A new study from the University of Minnesota found that 5.9 percent of teen boys in Minneapolis and Saint Paul had used steroids. The researchers surmised that the influx of images of pumped-up men from David Beckham to 50 Cent affected boys idea of what their body should look like. In fact, 90 percent of boys reported that they were working on building body mass.
Here's what Kerri wants to know: If you're a teen or a young adult, do you see friends and fellow students using steroids? Why do young people do it? Do you think our ideas about body image are changing?
If you are a parent who thinks your son may have an eating disorder or might be using steroids, here are some tips from Common Sense Media:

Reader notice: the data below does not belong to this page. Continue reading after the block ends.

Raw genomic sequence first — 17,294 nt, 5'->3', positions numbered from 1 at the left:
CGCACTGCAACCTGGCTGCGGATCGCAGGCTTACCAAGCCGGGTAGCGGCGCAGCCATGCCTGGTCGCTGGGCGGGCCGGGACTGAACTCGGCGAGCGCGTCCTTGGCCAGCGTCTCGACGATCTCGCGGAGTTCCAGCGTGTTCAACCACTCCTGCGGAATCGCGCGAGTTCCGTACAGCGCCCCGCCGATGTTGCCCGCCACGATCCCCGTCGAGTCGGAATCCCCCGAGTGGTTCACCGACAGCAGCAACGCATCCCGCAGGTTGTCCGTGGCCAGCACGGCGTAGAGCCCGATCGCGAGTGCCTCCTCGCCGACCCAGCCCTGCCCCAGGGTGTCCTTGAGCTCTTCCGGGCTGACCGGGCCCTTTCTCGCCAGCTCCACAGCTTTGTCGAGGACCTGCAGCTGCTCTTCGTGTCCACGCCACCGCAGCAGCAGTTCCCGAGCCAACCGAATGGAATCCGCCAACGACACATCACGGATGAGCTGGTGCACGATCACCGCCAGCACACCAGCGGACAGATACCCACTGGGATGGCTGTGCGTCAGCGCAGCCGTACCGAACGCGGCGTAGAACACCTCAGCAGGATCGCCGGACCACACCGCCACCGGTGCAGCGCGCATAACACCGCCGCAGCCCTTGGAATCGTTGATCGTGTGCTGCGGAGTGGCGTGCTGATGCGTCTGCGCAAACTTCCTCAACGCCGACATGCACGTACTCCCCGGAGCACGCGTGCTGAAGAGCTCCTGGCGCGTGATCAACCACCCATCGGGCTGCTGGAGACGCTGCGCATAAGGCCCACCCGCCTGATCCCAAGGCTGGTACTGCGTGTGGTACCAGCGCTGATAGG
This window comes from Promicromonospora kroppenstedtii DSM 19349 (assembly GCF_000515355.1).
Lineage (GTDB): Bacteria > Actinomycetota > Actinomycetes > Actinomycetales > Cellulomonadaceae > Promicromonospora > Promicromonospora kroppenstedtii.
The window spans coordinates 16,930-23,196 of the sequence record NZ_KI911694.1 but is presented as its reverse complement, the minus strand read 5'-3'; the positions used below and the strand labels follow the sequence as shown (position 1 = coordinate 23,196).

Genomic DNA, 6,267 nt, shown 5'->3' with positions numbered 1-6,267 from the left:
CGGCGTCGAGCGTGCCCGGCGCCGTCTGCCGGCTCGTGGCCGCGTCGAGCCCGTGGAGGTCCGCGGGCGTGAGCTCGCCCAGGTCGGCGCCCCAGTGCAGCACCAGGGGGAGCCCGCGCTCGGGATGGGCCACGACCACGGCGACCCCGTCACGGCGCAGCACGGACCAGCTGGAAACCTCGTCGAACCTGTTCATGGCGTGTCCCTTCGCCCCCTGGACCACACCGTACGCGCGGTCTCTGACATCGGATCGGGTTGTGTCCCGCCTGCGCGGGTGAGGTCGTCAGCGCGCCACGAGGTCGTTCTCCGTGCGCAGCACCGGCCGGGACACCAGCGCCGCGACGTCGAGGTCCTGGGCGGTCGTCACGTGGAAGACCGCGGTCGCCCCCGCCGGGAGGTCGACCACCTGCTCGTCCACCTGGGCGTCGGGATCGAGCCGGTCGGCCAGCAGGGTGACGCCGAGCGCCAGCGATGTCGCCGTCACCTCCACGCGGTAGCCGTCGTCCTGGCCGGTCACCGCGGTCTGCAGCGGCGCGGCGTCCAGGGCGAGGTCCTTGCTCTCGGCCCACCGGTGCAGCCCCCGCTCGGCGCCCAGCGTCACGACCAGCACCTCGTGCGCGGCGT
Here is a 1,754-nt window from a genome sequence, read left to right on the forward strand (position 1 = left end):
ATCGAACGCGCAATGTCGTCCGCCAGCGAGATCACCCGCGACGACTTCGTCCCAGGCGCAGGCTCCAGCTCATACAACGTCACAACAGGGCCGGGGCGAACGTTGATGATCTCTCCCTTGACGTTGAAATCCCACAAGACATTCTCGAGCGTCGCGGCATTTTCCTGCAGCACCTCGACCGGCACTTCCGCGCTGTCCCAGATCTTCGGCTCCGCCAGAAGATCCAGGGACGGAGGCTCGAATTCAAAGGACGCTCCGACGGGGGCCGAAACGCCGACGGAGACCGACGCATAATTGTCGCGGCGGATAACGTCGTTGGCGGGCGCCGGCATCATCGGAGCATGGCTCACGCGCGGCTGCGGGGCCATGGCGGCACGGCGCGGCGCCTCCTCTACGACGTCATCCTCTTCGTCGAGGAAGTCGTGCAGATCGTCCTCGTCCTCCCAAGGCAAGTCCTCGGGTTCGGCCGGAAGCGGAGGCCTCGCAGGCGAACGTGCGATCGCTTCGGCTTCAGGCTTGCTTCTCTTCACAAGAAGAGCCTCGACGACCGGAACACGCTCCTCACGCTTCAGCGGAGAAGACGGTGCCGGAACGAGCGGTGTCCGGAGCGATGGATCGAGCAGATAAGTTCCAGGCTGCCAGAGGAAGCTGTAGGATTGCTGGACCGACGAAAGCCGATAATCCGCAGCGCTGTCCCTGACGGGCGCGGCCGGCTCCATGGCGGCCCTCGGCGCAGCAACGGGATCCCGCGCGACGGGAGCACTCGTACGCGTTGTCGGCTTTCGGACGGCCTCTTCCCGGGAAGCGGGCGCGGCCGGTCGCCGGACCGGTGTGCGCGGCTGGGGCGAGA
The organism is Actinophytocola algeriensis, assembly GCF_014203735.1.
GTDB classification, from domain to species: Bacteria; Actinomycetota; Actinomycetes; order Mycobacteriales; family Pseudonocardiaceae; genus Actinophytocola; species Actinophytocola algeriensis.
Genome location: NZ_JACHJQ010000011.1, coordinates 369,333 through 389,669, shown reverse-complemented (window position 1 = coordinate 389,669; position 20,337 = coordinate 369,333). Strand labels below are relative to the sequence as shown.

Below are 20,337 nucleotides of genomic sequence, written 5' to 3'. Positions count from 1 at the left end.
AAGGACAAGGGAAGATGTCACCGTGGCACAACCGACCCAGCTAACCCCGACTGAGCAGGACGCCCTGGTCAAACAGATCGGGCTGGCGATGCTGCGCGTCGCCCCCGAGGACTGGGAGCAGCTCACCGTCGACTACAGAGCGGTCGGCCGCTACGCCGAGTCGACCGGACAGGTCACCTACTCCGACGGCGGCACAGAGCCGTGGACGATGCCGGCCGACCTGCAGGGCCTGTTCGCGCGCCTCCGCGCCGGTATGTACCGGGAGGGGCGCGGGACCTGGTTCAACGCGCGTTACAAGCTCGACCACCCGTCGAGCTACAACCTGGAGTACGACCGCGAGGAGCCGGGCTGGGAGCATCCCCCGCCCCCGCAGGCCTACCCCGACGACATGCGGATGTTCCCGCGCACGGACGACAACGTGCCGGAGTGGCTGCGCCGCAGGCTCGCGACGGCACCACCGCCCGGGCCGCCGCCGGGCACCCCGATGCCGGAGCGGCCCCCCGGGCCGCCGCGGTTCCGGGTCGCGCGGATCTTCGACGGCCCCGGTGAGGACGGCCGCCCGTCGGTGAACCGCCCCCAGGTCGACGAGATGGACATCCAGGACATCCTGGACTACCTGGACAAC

• Check in. Ask your son whether his friends use risky methods to control their weight. Since boys will talk more easily about other people than themselves, you can get more information by asking about what friends do. Ask: Are any of your friends using steroids or supplements? Working out too much? Talking about "purging" after a pig out? If so, ask your son how he feels about it and whether he's ever been tempted to engage in any of this behavior.
• Check for signs. Sudden weight loss (or gain), dramatically increased workouts, large muscle growth, and radically altered eating patterns are just a few signs of eating disorders or potential steroid or supplement use. If you think your son is at risk, make a doctor's appointment immediately. This is critical not only for your son's health but also for his mental well being, since eating disorders create a lot of feelings of shame. Sometimes your child might be more forthcoming with a health professional than with you, for fear of either letting you down or being criticized.
--Stephanie Curtis, social media host
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